Margaret Thatcher earned the undying enmity of the world's transit users when she said (in her sexist and condescending way), that any "man who, beyond the age of twenty-six, finds himself on a bus can count himself as a failure."
Following the former Prime Minister's calculus, that makes me a loser of almost two decades' standing. But I'm not afraid to admit it: I ride the bus. What's more, I frequently find myself on subways, streetcars, light rail, metros, and high-speed trains. I've never owned an automobile, and though I'm no anti-car zealot (I belong to my city's car share program, and dutifully pay to renew my license every year) I'm proud to call myself a straphanger: somebody who relies on public transit for most of his or her urban travel.
I'm not alone. Half the population of New York, Toronto, and London do not own cars, and transit is how most of the people of Asia and Africa, the world's most populous continents, travel. In North America, the Millennial generation, who now outnumber the Boomers, are fleeing the 'burbs for old city centers by the millions, and have far fewer hang-ups about fare cards and bus passes than their parents' generation. (A recent survey found that half of American teenagers would now rather have a new smartphone than a new car. Makes sense: armed with a new iPhone or Android, they can download apps that will tell them exactly when the next bus or train will get to the stop.) Last year, ridership on the New York subway surpassed 1.6 billion, the most trips since the boom years after the Second World War. Meanwhile, though the U.S. population continues to grow, vehicle miles traveled, the most reliable indicator of automobile dependency we have, have been in decline for the last seven years.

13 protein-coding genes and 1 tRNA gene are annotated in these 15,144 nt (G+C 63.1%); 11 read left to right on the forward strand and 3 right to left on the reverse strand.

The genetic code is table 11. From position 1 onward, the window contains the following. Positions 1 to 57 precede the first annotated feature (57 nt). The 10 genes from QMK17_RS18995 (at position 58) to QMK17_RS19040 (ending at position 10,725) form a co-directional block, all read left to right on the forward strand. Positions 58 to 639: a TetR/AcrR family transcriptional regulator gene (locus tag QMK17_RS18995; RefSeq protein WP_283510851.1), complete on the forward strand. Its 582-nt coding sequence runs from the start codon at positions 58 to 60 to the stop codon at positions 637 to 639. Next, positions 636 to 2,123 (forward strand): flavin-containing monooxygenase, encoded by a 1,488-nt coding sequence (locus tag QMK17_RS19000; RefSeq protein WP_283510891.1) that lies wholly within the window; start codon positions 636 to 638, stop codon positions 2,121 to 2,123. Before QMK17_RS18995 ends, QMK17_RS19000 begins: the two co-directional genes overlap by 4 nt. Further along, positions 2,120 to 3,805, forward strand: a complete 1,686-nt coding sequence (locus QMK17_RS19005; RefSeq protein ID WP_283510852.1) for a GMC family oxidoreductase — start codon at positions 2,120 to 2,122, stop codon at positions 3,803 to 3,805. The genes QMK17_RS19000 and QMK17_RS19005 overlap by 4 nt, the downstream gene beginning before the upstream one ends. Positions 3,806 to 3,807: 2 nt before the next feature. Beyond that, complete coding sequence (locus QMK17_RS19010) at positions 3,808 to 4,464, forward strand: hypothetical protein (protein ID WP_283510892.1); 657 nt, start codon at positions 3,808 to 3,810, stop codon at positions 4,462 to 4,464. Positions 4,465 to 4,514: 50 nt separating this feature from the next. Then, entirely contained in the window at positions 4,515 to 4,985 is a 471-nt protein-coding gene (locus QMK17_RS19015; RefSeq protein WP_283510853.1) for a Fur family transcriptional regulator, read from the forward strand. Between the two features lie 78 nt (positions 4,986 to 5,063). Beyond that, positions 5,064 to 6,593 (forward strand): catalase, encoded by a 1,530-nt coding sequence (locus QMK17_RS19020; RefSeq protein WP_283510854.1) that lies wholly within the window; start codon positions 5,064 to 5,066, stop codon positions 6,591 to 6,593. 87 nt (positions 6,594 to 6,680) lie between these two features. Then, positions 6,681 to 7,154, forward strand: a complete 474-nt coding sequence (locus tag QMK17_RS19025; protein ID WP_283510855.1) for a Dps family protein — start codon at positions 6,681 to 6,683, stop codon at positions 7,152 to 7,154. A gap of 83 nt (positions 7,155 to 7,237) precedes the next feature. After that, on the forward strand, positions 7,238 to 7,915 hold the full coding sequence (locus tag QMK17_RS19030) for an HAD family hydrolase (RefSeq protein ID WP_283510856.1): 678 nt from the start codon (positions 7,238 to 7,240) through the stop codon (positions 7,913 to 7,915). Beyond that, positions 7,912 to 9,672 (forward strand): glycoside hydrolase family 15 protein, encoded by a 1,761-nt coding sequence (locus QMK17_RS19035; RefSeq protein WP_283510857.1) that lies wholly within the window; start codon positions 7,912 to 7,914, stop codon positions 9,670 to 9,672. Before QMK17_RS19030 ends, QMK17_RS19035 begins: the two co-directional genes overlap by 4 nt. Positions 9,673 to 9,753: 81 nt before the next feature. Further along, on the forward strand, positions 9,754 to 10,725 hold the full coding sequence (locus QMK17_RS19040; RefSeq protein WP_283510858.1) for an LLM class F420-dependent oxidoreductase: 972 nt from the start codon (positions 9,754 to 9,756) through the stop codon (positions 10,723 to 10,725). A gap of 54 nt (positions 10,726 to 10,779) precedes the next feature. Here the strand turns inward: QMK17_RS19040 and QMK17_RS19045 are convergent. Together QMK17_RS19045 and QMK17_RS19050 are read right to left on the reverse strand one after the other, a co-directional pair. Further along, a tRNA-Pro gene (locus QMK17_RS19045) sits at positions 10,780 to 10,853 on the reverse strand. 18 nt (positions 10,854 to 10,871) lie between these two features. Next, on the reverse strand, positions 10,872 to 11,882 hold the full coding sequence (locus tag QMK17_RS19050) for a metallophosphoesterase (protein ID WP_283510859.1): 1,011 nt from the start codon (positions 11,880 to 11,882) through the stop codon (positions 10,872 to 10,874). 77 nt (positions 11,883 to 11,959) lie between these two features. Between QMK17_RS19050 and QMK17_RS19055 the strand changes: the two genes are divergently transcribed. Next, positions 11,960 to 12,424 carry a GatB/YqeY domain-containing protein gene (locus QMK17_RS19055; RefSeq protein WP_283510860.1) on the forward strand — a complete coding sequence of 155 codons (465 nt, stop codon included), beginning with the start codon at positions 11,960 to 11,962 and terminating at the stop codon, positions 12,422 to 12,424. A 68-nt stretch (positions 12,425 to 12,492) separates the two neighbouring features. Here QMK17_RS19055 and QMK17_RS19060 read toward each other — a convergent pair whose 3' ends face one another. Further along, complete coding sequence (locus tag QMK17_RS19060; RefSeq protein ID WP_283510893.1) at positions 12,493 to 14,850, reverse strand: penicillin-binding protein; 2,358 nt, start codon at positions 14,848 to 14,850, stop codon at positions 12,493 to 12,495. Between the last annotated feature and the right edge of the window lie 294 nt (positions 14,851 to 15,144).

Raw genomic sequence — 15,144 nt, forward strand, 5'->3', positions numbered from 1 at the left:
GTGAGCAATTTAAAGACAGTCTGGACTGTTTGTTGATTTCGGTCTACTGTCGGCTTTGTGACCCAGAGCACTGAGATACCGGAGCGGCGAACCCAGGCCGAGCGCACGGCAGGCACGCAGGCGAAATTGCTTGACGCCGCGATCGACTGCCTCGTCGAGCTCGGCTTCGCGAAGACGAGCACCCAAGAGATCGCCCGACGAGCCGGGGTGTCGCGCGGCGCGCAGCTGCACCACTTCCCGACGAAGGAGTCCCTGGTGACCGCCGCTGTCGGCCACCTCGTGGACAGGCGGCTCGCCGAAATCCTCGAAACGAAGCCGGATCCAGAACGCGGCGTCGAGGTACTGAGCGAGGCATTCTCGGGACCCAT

In the three years that I've spent traveling the world researching my book Straphanger: Saving Our Cities and Ourselves from the Automobile [Henry, Holy & Company, $25.00], nothing I've found makes me believe the car has any future as a plausible form of mass transit for our cities. From Lagos to Los Angeles, we're reaching a state of crisis when it comes to gridlock and ever-thickening congestion. Whether it involves digging new subways in Shanghai, creating Bus Rapid Transit systems in Bogotá, or urban bike-sharing plans in Paris, Copenhagen and 120 other cities around the globe, far-sighted administrators have done the math: the cities that people want to visit, and live in, are the places that are finding alternatives to that old emblem of personal freedom, the private automobile.
Cars aren't going to disappear any time soon. They're pretty handy for deliveries and carrying loads, and, given the realities of residential settlement on this continent, indispensable for real-estate agents, large families, and traveling salespeople (not to mention anybody who lives in small towns or on a farm). But as gas prices creep ever upwards, and the exurbs continue to die a slow death, we're going to be relying on them less and less.
And that may be a good thing: as I've found, opting out of the spurious mobility offered by car-ownership can take you some pretty interesting places.
Correction: The article formerly incorrectly stated that Margaret Thatcher was the "late" Prime Minister. It has been corrected to "former Prime Minister."